3PM: I have AppleTV hooked up to my kitchen TV set using the HDMI cable. Everything worked the first time. Connected it to the LAN through a wifi router in the den. Connecting my laptop to the unit was like connecting a Bluetooth device — you enter a password that’s displayed on the screen of the TV. It’s now synching all the content in my iTunes library, even though I didn’t ask it to, and when I stop it, it starts again on its own. I’ve decided to let it have its way. I want to link it to a folder of photos on my laptop’s hard disk, but the command it says I should use isn’t present in my copy of iTunes. I tried copying an AVI file I ripped from a DVD, but it was rejected. So after setup it’s confusing, and not working the way I expect it to. More later.
I found the tabs, I was looking in the wrong place. It’s synching pictures now.
I happened to have a copy of a video Meet the Press podcast, and it got synched to the AppleTV in the initial setup. And when I browse through the menus, which are patterened after the iPod menus, there was a section for podcasts, I chose this podcast, and there was the first “aha” moment — I was watching an episode of Meet the Press, albeit an old one, and it looks pretty much like it looks when I watch it on NBC throug my cable box — far from HD quality, but still a pretty good demo of what it can do.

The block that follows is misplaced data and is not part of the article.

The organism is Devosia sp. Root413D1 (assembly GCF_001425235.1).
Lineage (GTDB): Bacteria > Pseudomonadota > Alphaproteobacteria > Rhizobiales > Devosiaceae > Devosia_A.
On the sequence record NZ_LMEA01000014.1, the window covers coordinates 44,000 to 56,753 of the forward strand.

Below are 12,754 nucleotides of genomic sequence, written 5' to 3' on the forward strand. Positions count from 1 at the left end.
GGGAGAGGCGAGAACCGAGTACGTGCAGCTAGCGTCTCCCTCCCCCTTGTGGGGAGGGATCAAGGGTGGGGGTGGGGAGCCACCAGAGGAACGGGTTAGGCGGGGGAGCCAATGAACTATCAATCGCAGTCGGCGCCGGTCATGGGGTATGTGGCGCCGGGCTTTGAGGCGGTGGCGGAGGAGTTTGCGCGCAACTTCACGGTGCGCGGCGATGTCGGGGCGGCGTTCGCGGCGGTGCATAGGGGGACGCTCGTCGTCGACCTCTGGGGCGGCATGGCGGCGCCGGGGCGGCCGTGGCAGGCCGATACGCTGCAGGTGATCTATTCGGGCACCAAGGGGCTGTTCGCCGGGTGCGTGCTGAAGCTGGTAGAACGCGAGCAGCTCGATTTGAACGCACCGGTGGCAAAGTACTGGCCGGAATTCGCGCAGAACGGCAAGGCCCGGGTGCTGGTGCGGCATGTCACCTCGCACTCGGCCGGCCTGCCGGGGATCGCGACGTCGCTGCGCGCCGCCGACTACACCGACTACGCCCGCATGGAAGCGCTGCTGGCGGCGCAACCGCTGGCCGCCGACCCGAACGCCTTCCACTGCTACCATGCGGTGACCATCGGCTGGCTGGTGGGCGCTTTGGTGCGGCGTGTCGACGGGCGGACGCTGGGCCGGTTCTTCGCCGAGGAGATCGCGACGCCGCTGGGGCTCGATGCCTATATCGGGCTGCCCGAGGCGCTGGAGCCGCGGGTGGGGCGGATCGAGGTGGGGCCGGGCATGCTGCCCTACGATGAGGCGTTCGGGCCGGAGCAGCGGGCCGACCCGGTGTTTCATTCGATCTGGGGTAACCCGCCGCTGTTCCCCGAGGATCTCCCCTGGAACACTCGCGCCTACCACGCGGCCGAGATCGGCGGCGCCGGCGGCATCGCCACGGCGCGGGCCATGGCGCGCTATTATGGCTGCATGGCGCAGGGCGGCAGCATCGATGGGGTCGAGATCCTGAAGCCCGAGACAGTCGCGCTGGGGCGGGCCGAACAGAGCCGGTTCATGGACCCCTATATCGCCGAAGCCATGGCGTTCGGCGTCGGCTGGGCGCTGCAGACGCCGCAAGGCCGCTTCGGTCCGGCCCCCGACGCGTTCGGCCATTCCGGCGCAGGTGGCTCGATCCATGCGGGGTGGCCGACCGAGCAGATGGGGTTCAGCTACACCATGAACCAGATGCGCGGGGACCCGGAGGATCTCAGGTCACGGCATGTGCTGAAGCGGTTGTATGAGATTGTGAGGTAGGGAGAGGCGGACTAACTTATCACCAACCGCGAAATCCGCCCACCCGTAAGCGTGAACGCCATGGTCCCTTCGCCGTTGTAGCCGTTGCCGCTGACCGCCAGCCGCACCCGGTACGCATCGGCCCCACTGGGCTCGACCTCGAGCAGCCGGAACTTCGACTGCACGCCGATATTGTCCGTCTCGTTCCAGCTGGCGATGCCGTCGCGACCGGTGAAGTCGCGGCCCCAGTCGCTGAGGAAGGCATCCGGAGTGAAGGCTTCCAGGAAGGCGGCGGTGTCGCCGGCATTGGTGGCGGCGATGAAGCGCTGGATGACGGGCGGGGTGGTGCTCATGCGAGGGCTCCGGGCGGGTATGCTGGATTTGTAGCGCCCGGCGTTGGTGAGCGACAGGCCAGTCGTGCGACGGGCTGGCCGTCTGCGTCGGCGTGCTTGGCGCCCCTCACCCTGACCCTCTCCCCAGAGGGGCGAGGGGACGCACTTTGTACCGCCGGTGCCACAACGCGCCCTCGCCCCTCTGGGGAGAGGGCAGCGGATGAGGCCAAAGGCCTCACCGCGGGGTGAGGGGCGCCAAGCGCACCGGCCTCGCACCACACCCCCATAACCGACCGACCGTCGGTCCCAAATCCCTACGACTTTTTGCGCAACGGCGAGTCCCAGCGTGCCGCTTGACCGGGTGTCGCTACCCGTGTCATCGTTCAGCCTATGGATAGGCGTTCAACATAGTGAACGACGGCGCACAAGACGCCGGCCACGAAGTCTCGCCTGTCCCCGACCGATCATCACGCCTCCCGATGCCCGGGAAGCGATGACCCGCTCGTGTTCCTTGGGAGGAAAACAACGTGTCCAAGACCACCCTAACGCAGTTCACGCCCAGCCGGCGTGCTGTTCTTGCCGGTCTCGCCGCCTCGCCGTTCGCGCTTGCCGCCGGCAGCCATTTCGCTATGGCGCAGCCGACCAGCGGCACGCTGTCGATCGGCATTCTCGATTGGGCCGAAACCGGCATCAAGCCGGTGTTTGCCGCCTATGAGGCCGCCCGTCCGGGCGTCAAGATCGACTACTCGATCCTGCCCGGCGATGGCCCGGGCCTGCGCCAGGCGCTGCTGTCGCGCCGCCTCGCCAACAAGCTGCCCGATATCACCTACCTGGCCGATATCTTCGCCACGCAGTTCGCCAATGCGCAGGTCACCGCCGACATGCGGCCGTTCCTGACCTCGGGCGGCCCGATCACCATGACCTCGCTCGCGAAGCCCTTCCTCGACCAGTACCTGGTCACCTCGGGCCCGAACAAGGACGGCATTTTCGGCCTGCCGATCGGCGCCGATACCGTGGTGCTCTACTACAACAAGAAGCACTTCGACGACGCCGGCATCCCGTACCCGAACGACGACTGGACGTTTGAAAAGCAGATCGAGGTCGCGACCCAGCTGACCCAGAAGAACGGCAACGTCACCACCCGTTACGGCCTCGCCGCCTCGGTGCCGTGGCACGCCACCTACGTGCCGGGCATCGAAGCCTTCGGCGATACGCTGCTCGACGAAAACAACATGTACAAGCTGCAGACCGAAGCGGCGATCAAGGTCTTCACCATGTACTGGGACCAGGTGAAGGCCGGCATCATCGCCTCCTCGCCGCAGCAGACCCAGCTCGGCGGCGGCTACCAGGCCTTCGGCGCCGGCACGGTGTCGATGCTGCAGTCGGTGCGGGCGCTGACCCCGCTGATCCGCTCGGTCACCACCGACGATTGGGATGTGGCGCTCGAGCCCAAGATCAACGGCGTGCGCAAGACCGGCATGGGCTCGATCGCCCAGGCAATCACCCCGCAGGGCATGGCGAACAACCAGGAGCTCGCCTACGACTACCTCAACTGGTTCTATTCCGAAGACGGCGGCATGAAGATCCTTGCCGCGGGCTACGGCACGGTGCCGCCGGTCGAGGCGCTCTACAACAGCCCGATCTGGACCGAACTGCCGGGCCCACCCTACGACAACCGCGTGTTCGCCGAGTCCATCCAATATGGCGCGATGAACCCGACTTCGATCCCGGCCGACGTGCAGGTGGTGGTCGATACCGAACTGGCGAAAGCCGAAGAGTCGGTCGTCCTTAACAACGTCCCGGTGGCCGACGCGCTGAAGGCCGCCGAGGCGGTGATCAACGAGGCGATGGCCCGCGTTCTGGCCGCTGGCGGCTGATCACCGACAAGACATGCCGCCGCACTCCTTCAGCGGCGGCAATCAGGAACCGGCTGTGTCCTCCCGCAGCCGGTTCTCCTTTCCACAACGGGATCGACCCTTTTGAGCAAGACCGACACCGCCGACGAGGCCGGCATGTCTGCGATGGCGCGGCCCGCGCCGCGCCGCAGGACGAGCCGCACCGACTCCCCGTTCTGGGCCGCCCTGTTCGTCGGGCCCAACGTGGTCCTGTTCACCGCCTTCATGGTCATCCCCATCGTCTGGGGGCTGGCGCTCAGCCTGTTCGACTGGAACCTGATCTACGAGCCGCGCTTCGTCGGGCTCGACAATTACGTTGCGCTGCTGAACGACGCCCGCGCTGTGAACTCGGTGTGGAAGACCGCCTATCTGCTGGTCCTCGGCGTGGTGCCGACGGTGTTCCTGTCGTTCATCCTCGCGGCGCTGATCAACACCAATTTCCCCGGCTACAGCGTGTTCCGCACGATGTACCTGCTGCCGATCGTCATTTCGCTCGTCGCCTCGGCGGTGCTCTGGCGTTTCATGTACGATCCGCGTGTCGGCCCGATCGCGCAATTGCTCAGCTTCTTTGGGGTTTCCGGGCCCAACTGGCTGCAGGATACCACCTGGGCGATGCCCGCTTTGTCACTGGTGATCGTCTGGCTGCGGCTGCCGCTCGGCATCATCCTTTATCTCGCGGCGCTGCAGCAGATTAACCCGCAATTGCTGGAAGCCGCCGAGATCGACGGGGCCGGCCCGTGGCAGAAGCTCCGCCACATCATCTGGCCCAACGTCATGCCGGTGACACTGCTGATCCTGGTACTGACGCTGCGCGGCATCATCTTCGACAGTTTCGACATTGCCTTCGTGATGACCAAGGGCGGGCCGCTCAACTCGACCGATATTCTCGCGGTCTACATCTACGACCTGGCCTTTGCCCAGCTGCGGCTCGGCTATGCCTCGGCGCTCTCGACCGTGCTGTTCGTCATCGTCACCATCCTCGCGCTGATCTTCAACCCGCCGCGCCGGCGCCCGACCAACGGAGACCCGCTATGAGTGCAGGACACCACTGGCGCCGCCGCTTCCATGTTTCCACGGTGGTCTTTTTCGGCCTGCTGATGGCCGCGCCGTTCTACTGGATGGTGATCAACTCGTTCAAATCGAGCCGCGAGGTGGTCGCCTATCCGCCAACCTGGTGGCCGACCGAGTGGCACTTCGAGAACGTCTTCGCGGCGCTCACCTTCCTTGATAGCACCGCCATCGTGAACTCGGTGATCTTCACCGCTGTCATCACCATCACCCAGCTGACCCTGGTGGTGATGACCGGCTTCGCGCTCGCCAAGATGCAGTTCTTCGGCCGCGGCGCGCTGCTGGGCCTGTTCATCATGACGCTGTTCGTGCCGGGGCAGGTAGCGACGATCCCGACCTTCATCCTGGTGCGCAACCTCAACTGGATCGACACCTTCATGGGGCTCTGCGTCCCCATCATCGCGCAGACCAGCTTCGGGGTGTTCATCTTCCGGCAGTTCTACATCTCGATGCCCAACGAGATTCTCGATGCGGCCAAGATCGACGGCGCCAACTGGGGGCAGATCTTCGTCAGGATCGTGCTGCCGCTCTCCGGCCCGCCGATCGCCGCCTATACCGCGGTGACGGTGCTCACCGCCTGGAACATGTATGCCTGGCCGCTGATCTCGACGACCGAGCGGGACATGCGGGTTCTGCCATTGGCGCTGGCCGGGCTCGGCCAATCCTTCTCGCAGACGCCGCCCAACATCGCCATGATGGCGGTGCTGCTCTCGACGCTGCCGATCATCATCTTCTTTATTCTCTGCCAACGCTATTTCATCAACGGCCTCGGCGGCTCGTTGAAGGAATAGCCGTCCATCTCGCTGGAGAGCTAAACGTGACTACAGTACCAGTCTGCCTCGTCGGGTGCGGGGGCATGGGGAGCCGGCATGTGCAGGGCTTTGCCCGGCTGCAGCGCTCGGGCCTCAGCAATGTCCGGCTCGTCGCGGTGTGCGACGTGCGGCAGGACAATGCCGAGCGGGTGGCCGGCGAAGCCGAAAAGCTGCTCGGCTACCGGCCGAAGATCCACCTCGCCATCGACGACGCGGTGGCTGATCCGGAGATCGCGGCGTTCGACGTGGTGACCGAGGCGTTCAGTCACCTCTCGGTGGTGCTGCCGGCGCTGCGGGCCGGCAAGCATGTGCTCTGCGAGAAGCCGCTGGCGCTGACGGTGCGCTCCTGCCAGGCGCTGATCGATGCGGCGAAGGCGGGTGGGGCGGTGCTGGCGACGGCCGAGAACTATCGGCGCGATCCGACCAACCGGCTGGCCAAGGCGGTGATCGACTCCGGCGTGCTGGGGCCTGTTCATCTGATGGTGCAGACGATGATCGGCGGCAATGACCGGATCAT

They have a full selection of trailers, already downloaded. That’s cool! I’m watching a preview of Grindhouse.
The furious pace of growth on Twitter, for me, has slowed to a trickle, and now all the action is on Jaiku — or maybe it’s just that Jaiku is catching up? It’s hard to say because everyone’s view of these systems is different. Jeff Pulver, in Scoble’s video description of Twitter, said it was IM or a chatroom, and Scoble corrected him, pointing out that it was very different in one important way, that people opt-in to listen, and can opt-out at any time. So true. But to others, with very few people listening, it must look like a chatroom, a chatroom they can’t post to, a conversation they can listen to but can’t participate in. I imagine for some personality types this is exactly what they like.
I will be at the Web 2.0 conference next week, at least for one day (not sure which one), so if there are any products or companies you think I should see, or for that matter anyone should see, please post a note here or send an email.
Thanks to the folks at O’Reilly for approving my request for a press pass.
I had a nice lunch on Monday here in Berkeley with Doug Kaye. It had been too long.
I learned a lot about Doug that I didn’t know before. I thought he was a tech guy, turns out he’s a film and audio guy who learned tech out of necessity. No wonder his stuff is so useful.
I first met Doug when he was an early member of the Radio developer community. Come to think of it, that’s how I met most of the people who went on to do great things in blogging, podcasting, and Web 2.0 in general.
Doug recommended a movie, Memento, saying it was one of the ten best movies of all time. I had never even heard of it. Of course, with that kind of endorsement, I had to see it, and I now have. Very good, really haunting. I bet Doug likes it because it is a technical marvel, I’m not a movie technology guy, but even I could see that putting this movie together required greatness. I rated it a B+ on Yahoo. (Also you have to see it twice to get all that’s going on.)